I thought "Ŝiaj" is plural while "her" is singular? Obviously english doesn't have a feminine "their" but isn't that then the closest?
"Ŝiaj" shows that the owner is singular (ŝi-) but the thing owned is plural (-aj).
English just uses one form "her" regardless of whether the thing owned is singular or plural, but Esperanto makes a distinction.
Esperanto, like English, does not make a gender distinction for a plural owner, but even there, the word will be "ilia" if the thing owned is singular (ilia domo = their house - one house which belongs to several males, several females, or a group of males and females together) and "iliaj" if the things owned are plural (iliaj libroj = their books - it could be that all the books each belong to all of them, or each person has one book, or each person has several books that belong only to them but not to anyone else, or some books belong to multiple people while others just to one person each, etc.).
I think it adds the 'j' not because her is being made plural, but because it is her parents (making 'her' an adjective). If parents is plural, her is made plural as well to show that her belongs to parents.....I THINK....... mi komecanto ankau
As a general comment re Esperanto using adjectival and pronomial agreement - many languages clearly demonstrate that this it unnecessary for comprehension. It is one of the few place that Esperanto needlessly complicates things. The only argument for it is to allow for a freer word order but it seems Esperanto has now settled into a fairly standard word order - namely: adjective then noun
Perhaps we should start dropping adjectival agreement in protest. : )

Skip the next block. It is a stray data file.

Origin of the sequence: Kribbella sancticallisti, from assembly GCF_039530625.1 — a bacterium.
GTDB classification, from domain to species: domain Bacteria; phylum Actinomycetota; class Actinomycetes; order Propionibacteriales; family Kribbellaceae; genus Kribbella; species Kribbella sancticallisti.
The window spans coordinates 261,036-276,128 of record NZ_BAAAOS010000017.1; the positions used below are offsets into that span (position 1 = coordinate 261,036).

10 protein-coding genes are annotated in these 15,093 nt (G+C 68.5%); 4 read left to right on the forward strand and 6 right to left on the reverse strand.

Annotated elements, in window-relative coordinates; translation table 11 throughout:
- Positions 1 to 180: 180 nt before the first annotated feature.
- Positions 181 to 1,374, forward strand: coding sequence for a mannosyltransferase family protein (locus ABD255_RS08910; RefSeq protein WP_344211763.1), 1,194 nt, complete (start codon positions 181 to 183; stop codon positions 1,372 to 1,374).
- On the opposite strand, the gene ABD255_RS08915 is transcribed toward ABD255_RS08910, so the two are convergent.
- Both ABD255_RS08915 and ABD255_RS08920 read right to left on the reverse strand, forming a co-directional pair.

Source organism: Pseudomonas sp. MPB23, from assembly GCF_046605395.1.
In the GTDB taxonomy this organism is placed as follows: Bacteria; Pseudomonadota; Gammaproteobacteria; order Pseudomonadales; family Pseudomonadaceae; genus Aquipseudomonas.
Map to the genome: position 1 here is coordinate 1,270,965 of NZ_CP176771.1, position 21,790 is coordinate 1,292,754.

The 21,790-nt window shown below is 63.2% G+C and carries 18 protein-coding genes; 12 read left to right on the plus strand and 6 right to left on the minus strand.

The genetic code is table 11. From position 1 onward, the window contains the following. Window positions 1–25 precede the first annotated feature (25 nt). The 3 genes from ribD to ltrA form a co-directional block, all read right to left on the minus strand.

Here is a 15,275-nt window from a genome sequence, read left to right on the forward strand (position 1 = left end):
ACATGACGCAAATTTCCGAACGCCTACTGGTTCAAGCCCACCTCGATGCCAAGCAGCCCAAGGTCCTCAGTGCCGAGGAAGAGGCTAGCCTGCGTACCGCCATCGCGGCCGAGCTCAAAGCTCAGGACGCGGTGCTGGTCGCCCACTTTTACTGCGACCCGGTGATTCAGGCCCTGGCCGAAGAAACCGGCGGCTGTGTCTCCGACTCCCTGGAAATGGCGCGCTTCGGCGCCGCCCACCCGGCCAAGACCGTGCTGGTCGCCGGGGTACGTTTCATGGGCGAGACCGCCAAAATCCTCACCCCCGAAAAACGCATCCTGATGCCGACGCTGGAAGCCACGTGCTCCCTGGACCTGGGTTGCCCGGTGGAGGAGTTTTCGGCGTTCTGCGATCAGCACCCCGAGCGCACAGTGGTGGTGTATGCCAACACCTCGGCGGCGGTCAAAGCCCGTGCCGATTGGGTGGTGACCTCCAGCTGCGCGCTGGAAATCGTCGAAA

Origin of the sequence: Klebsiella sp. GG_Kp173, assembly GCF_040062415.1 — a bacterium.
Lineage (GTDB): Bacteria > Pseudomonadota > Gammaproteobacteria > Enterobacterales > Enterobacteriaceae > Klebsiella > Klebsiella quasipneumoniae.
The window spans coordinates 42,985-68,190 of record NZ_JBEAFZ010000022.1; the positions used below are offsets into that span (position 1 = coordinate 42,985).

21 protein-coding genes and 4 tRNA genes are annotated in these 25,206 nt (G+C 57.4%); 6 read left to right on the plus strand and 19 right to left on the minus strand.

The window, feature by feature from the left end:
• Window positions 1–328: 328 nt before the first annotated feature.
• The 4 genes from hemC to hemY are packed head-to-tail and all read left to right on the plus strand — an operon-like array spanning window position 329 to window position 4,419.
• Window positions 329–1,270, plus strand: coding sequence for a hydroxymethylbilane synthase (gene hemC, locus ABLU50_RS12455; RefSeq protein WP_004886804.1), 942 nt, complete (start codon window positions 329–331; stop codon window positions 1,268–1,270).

Because Usono is simply a name which is definite by itself, not a common noun like "states" that needs to be made definite by adding "the".
So, for the same reason that it's not "the Canada" or "the Mexico", for example -- English essentially uses "the" only for country names that with a common noun such as "Kingdom" (the United Kingdom), "Republic" (the Czech Republic), "Union" (the Union of Soviet Socialist Republics = the USSR) or "States" (the United States).
"Usono" may have come from "Unuiĝintaj Ŝtatoj de Nord-Ameriko" (though it's not clear to me why it would not be "Uŝono" in that case), but as it is now, it's simply a name, and names are always definite by themselves.
So confusing; it says Usono is translated as USA and America but they are different things, first is a country and the other is a continent.
True. Or two continents, depending on how you count.
However, "America" (in English) is sometimes used to refer specifically to the USA, e.g. "my friend here is from America" would usually be understood as meaning specifically from the USA, not from (say) Ecuador or Canada, which also lie in the Americas.
In Esperanto, "Usono" only refers to the country between Canada and Mexico.
"United States of America". So it might be geographically incorrect to call "America" just the country but I think is the same way we use when we say "Mexico" instead of "United States of Mexico" (Estados Unidos Mexicanos), the official name of Mexico.
That word is not in common use among English speakers to refer to the United States of America.
You'd probably have a better chance of asking for "u" to be accepted in place of "you" -- far more people use that "word" than use "Usonia", I would imagine.
America is a continent, not a country. Per example, I am brazilian, I live in South America, so I am an american too. So "loĝas en Amerika" should be a wrong answer.
In English (US English, at least) "America" is often used to mean only the US. Not everyone uses it that way, but it is standard useage. Take the way certain presidents of the US use it. :)
In English, American is from the US and a continent. Quit trying to change it. It's not going to happen.
This is a course on Esperanto. Esperanto treats America and the USA as the majority of languages do, of which, English is not a part.
The -j is a plural marker. Basically, when a noun is plural or an adjective is describing a plural noun.
siaj refers to something that belongs to the subject as the sentence. As such, it can never be the subject or part of the subject.
The subject of ...loĝas en Usono is the parents. So siaj gepatroj would mean "the parents' parents"... but then that's the subject, add siaj and you get "the parents' parents' parents"... but then ....
Bottom line: you can't use si or sia or siaj in the subject.